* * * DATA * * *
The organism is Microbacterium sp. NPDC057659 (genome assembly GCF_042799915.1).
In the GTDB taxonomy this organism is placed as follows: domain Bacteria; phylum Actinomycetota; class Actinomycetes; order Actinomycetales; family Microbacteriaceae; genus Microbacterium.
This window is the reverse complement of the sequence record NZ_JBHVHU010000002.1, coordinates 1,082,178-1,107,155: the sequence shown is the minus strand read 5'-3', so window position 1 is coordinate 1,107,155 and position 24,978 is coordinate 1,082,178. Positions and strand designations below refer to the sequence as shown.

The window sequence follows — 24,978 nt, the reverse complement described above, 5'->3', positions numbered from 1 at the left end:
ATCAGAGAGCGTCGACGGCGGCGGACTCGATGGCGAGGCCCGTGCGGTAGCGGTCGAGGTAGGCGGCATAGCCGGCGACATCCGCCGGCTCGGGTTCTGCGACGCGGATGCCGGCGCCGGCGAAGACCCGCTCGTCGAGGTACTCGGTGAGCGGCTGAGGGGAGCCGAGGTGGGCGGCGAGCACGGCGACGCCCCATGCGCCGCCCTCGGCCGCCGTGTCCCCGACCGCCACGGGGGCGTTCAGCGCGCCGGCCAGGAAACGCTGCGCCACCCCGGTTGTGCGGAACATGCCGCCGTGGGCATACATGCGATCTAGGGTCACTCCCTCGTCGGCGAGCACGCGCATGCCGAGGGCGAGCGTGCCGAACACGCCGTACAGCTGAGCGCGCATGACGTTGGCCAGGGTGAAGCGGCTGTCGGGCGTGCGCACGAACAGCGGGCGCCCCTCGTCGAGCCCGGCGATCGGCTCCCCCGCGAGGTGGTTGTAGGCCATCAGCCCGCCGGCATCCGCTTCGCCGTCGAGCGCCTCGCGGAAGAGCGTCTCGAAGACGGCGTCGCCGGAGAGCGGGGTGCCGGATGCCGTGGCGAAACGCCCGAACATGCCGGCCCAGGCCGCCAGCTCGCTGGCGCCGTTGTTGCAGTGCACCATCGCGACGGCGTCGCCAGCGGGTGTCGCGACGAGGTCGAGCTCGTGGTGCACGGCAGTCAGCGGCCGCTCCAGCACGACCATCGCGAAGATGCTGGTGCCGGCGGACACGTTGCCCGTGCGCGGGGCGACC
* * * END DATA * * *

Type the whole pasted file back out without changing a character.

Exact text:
The organism is Microbacterium sp. NPDC057659 (genome assembly GCF_042799915.1).
In the GTDB taxonomy this organism is placed as follows: domain Bacteria; phylum Actinomycetota; class Actinomycetes; order Actinomycetales; family Microbacteriaceae; genus Microbacterium.
This window is the reverse complement of the sequence record NZ_JBHVHU010000002.1, coordinates 1,082,178-1,107,155: the sequence shown is the minus strand read 5'-3', so window position 1 is coordinate 1,107,155 and position 24,978 is coordinate 1,082,178. Positions and strand designations below refer to the sequence as shown.

The window sequence follows — 24,978 nt, the reverse complement described above, 5'->3', positions numbered from 1 at the left end:
ATCAGAGAGCGTCGACGGCGGCGGACTCGATGGCGAGGCCCGTGCGGTAGCGGTCGAGGTAGGCGGCATAGCCGGCGACATCCGCCGGCTCGGGTTCTGCGACGCGGATGCCGGCGCCGGCGAAGACCCGCTCGTCGAGGTACTCGGTGAGCGGCTGAGGGGAGCCGAGGTGGGCGGCGAGCACGGCGACGCCCCATGCGCCGCCCTCGGCCGCCGTGTCCCCGACCGCCACGGGGGCGTTCAGCGCGCCGGCCAGGAAACGCTGCGCCACCCCGGTTGTGCGGAACATGCCGCCGTGGGCATACATGCGATCTAGGGTCACTCCCTCGTCGGCGAGCACGCGCATGCCGAGGGCGAGCGTGCCGAACACGCCGTACAGCTGAGCGCGCATGACGTTGGCCAGGGTGAAGCGGCTGTCGGGCGTGCGCACGAACAGCGGGCGCCCCTCGTCGAGCCCGGCGATCGGCTCCCCCGCGAGGTGGTTGTAGGCCATCAGCCCGCCGGCATCCGCTTCGCCGTCGAGCGCCTCGCGGAAGAGCGTCTCGAAGACGGCGTCGCCGGAGAGCGGGGTGCCGGATGCCGTGGCGAAACGCCCGAACATGCCGGCCCAGGCCGCCAGCTCGCTGGCGCCGTTGTTGCAGTGCACCATCGCGACGGCGTCGCCAGCGGGTGTCGCGACGAGGTCGAGCTCGTGGTGCACGGCAGTCAGCGGCCGCTCCAGCACGACCATCGCGAAGATGCTGGTGCCGGCGGACACGTTGCCCGTGCGCGGGGCGACC